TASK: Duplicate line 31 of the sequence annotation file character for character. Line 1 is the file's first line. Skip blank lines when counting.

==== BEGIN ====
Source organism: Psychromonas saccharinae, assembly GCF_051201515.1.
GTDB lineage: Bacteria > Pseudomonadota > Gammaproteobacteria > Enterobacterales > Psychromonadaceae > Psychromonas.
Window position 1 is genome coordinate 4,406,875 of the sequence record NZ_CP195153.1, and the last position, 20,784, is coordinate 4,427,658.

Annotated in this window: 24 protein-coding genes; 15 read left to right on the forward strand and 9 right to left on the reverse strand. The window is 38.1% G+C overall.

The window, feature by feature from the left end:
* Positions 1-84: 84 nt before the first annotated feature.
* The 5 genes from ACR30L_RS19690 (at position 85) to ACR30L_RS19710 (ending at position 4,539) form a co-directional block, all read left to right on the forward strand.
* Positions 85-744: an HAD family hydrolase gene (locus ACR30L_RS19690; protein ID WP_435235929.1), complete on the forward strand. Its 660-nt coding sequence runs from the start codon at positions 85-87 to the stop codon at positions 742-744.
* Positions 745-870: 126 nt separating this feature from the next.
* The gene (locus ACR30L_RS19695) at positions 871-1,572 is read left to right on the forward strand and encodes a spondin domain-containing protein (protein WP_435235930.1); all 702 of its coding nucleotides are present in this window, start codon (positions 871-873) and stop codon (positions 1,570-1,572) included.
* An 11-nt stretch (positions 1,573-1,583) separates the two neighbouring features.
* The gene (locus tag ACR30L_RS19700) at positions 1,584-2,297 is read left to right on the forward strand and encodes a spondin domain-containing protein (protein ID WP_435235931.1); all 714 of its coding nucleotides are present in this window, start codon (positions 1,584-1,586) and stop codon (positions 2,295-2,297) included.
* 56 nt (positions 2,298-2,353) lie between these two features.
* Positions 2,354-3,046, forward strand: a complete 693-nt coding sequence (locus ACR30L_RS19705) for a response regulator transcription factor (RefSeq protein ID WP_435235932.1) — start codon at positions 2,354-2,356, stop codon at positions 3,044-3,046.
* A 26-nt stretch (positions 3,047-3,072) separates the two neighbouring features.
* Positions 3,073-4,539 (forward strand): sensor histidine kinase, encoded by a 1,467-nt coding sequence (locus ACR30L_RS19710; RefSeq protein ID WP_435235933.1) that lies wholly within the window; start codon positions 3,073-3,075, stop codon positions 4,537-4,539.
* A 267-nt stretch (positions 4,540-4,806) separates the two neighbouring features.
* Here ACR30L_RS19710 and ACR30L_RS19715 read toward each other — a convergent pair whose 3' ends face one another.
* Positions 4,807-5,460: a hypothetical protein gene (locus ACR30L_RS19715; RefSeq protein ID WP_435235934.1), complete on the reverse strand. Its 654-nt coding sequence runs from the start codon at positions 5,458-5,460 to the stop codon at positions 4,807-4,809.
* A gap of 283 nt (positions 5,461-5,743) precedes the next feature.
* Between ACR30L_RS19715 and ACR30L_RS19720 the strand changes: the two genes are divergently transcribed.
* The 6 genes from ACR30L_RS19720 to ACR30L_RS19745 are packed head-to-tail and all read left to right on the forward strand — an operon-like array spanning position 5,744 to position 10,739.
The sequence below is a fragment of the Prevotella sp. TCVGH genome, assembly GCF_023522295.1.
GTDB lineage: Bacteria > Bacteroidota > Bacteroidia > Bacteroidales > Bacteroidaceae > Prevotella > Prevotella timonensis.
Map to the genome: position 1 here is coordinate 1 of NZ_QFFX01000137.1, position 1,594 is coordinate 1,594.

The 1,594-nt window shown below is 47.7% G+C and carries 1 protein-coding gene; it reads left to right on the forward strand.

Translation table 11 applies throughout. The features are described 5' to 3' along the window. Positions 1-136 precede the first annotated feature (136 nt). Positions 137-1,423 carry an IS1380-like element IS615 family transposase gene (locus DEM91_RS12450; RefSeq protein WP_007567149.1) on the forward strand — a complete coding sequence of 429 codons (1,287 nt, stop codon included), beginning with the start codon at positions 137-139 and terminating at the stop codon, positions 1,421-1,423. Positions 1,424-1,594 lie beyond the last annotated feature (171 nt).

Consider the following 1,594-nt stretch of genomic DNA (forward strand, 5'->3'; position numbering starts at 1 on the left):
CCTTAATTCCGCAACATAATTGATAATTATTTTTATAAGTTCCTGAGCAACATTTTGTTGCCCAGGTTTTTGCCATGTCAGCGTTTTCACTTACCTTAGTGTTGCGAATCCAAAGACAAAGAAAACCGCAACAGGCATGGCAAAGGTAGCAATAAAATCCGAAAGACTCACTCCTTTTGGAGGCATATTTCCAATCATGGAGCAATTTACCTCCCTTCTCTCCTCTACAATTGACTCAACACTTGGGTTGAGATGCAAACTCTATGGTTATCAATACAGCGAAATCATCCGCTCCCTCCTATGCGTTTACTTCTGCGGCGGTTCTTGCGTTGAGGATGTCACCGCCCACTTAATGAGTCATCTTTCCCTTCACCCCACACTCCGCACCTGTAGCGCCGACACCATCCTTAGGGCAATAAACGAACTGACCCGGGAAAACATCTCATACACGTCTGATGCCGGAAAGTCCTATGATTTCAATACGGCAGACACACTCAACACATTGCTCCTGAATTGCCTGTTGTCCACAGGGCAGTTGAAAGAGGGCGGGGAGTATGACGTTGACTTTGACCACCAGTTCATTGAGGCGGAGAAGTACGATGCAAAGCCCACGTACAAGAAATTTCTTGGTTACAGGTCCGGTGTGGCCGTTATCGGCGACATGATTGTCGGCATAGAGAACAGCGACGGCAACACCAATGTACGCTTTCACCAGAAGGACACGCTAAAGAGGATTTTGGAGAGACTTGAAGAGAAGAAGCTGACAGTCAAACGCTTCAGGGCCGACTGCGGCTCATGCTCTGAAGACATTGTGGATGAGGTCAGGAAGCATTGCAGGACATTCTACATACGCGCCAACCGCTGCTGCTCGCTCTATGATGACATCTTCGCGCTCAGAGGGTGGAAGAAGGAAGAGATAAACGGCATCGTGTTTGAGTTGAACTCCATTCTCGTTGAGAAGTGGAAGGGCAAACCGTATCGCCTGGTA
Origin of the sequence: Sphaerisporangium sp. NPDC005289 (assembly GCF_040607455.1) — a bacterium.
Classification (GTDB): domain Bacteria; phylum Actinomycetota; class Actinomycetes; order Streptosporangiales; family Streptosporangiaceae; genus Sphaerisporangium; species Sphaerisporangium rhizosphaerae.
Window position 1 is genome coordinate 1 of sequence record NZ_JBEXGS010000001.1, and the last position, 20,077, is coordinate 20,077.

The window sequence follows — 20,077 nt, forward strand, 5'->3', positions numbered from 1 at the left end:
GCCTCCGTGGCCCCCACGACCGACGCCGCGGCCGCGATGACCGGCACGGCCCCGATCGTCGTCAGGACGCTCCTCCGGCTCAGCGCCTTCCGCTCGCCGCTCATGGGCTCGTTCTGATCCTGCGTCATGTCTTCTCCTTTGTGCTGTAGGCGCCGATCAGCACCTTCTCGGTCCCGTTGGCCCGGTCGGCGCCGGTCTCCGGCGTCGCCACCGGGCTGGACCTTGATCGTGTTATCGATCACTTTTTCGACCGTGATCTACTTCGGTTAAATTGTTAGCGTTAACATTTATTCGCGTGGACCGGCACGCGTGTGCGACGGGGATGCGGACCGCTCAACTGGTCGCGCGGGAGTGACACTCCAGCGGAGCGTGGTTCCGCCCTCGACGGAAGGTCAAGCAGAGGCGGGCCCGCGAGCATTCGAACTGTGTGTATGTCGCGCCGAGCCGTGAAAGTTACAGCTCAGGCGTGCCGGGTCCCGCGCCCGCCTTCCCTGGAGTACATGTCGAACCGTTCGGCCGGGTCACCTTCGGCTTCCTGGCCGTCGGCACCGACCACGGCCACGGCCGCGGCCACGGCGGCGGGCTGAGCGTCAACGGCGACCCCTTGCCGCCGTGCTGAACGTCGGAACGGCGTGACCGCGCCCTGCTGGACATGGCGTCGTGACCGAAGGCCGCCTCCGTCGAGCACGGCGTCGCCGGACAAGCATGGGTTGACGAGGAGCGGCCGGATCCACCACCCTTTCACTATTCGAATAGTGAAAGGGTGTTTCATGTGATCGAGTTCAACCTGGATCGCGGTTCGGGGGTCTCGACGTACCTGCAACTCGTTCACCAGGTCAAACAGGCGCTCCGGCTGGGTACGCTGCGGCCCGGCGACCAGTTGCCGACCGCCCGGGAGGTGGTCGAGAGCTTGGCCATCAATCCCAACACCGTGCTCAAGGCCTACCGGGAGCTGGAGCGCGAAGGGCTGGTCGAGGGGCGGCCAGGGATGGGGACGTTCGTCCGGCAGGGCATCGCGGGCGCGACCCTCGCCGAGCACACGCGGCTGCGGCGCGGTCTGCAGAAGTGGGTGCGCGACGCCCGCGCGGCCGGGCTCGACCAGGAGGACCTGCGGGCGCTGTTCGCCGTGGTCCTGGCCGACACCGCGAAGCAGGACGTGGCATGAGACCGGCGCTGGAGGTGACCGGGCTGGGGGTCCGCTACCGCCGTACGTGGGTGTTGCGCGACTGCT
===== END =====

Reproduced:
Classification (GTDB): domain Bacteria; phylum Actinomycetota; class Actinomycetes; order Streptosporangiales; family Streptosporangiaceae; genus Sphaerisporangium; species Sphaerisporangium rhizosphaerae.